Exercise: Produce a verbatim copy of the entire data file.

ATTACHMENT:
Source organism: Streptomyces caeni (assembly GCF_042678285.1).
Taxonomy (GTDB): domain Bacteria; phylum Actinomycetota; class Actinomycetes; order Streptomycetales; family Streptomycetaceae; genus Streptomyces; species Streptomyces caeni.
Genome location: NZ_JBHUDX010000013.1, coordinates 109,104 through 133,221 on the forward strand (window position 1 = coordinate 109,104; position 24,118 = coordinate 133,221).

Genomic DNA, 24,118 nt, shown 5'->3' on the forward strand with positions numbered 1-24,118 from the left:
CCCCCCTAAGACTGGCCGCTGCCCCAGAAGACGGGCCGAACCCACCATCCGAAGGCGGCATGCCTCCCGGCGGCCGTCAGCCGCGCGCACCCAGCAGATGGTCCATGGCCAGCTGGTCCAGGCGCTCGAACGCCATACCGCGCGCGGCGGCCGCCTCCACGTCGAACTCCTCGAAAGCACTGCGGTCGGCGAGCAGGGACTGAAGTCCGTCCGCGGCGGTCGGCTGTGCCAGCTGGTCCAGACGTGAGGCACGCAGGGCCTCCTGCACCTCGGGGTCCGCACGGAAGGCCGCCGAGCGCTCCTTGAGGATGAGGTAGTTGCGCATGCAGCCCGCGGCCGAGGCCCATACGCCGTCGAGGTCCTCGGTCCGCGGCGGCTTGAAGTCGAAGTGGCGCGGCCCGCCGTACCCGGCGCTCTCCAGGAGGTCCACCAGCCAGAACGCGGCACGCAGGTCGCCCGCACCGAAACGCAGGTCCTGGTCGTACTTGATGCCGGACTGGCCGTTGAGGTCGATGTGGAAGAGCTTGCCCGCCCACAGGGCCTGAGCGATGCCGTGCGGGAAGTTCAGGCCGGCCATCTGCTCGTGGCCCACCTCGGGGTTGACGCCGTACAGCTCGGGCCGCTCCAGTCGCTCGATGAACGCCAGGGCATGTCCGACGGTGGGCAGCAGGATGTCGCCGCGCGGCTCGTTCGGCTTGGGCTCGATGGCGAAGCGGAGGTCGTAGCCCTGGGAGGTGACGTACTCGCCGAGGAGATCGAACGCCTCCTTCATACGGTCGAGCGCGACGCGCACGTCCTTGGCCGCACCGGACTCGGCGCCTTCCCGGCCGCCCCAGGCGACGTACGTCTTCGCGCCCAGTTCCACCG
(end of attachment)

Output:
Source organism: Streptomyces caeni (assembly GCF_042678285.1).
Taxonomy (GTDB): domain Bacteria; phylum Actinomycetota; class Actinomycetes; order Streptomycetales; family Streptomycetaceae; genus Streptomyces; species Streptomyces caeni.
Genome location: NZ_JBHUDX010000013.1, coordinates 109,104 through 133,221 on the forward strand (window position 1 = coordinate 109,104; position 24,118 = coordinate 133,221).

Genomic DNA, 24,118 nt, shown 5'->3' on the forward strand with positions numbered 1-24,118 from the left:
CCCCCCTAAGACTGGCCGCTGCCCCAGAAGACGGGCCGAACCCACCATCCGAAGGCGGCATGCCTCCCGGCGGCCGTCAGCCGCGCGCACCCAGCAGATGGTCCATGGCCAGCTGGTCCAGGCGCTCGAACGCCATACCGCGCGCGGCGGCCGCCTCCACGTCGAACTCCTCGAAAGCACTGCGGTCGGCGAGCAGGGACTGAAGTCCGTCCGCGGCGGTCGGCTGTGCCAGCTGGTCCAGACGTGAGGCACGCAGGGCCTCCTGCACCTCGGGGTCCGCACGGAAGGCCGCCGAGCGCTCCTTGAGGATGAGGTAGTTGCGCATGCAGCCCGCGGCCGAGGCCCATACGCCGTCGAGGTCCTCGGTCCGCGGCGGCTTGAAGTCGAAGTGGCGCGGCCCGCCGTACCCGGCGCTCTCCAGGAGGTCCACCAGCCAGAACGCGGCACGCAGGTCGCCCGCACCGAAACGCAGGTCCTGGTCGTACTTGATGCCGGACTGGCCGTTGAGGTCGATGTGGAAGAGCTTGCCCGCCCACAGGGCCTGAGCGATGCCGTGCGGGAAGTTCAGGCCGGCCATCTGCTCGTGGCCCACCTCGGGGTTGACGCCGTACAGCTCGGGCCGCTCCAGTCGCTCGATGAACGCCAGGGCATGTCCGACGGTGGGCAGCAGGATGTCGCCGCGCGGCTCGTTCGGCTTGGGCTCGATGGCGAAGCGGAGGTCGTAGCCCTGGGAGGTGACGTACTCGCCGAGGAGATCGAACGCCTCCTTCATACGGTCGAGCGCGACGCGCACGTCCTTGGCCGCACCGGACTCGGCGCCTTCCCGGCCGCCCCAGGCGACGTACGTCTTCGCGCCCAGTTCCACCG